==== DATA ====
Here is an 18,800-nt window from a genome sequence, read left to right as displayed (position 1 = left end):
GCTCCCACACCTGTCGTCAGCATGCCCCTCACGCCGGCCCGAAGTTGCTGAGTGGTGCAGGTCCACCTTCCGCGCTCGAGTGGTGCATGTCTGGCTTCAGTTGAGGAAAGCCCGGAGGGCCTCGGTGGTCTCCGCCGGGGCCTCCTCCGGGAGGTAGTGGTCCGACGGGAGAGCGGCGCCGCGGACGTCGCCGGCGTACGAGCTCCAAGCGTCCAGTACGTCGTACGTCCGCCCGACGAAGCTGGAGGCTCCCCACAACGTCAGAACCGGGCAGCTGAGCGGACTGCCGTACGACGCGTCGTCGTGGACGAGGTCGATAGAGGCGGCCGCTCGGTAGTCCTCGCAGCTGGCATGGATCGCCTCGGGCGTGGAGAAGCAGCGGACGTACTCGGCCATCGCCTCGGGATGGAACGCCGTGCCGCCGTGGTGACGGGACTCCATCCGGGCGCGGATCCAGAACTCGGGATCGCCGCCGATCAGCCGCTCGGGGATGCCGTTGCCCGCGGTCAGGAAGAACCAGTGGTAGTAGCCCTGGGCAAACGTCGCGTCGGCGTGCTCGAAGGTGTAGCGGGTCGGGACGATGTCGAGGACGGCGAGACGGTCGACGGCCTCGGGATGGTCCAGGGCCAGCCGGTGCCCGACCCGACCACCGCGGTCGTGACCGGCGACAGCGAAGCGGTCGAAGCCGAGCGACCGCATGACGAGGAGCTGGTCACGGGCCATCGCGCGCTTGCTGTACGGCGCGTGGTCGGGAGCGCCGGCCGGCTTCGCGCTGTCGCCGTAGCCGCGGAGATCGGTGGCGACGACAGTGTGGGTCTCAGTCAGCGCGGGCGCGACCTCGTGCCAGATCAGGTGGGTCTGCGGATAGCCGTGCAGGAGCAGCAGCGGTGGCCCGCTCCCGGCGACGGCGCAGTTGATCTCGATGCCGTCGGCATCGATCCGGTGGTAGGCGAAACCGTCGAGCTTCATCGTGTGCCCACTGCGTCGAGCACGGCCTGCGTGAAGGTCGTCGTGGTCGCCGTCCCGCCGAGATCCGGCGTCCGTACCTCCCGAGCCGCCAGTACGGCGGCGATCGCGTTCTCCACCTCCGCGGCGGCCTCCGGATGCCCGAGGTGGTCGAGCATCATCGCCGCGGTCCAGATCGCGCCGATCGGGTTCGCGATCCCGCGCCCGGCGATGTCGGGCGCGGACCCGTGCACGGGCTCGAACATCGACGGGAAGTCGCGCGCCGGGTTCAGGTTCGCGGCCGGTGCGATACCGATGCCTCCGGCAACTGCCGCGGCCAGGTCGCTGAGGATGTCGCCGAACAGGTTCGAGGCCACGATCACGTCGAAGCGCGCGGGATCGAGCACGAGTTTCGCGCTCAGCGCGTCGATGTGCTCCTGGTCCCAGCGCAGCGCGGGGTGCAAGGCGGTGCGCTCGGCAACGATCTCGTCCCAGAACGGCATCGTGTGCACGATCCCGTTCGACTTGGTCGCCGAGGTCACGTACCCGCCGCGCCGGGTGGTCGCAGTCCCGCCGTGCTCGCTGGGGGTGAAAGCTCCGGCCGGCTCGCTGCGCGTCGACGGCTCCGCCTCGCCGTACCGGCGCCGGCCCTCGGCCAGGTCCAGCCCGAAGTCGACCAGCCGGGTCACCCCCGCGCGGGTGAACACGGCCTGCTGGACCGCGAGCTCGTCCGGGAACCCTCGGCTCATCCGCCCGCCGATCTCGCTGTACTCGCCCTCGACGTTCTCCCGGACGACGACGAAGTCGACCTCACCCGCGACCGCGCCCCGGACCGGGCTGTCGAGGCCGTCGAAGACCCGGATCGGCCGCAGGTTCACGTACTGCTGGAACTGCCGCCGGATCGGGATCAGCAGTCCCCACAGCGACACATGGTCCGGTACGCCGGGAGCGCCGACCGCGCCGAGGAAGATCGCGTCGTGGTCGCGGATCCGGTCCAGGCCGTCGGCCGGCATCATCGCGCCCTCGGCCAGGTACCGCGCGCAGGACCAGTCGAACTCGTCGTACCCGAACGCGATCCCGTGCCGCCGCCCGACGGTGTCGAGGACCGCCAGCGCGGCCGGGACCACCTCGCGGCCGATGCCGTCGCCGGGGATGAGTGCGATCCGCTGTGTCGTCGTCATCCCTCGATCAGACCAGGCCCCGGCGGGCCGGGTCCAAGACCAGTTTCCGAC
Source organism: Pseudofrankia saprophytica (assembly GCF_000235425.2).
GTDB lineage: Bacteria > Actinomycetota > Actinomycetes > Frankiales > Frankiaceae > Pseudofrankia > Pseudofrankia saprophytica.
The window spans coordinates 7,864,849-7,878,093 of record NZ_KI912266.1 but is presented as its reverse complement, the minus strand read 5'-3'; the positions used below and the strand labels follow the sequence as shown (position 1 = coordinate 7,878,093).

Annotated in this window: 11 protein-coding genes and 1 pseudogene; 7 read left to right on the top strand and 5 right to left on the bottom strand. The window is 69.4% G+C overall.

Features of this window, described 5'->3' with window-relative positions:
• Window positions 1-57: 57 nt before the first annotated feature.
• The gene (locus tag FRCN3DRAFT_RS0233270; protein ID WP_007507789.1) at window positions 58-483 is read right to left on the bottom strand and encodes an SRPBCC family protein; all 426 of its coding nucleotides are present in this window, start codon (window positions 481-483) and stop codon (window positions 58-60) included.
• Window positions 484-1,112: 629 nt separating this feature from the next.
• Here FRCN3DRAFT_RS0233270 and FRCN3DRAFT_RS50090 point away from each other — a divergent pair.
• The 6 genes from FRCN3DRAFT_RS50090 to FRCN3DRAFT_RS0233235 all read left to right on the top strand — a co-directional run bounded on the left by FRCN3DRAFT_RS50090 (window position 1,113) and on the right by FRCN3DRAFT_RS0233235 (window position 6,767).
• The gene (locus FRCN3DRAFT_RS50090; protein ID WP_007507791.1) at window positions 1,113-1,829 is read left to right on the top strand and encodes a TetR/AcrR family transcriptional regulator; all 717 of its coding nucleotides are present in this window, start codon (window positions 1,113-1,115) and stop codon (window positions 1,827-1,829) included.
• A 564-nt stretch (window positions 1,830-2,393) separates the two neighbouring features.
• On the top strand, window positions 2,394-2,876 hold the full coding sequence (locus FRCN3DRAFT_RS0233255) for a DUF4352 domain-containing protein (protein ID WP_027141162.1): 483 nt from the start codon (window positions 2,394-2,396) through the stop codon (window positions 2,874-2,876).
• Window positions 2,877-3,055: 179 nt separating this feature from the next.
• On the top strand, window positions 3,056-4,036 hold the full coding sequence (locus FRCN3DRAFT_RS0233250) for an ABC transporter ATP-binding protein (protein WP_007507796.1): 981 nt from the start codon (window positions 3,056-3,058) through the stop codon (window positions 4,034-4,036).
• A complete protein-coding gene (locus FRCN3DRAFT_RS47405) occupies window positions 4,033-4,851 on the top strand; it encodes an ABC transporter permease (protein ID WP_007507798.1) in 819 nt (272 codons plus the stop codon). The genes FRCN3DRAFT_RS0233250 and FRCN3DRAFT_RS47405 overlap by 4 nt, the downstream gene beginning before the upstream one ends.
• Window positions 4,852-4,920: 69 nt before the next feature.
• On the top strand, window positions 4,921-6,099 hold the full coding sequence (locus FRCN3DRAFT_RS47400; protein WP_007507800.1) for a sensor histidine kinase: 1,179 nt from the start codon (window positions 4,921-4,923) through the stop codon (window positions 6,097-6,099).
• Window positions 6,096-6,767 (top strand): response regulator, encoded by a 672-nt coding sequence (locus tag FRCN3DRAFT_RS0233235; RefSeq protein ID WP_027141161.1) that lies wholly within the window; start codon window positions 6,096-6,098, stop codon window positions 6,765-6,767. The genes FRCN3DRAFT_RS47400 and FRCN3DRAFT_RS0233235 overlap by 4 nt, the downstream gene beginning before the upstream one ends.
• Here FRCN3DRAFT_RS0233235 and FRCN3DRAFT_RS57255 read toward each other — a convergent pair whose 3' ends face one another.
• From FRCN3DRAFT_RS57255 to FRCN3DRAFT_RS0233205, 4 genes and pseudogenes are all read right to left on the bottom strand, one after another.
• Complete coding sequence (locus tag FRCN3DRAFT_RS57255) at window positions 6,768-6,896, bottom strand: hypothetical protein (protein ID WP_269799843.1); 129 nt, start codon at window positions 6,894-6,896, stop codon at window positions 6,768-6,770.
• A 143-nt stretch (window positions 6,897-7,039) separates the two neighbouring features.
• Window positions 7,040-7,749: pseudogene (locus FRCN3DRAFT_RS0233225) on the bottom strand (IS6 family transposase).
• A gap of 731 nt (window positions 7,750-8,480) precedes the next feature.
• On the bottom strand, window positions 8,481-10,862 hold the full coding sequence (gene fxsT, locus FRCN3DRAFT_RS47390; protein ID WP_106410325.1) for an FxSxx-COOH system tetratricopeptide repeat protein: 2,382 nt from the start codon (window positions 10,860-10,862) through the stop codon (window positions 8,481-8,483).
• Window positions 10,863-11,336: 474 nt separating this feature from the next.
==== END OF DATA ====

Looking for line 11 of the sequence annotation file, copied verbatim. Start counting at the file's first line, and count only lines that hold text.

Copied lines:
• Here FRCN3DRAFT_RS0233270 and FRCN3DRAFT_RS50090 point away from each other — a divergent pair.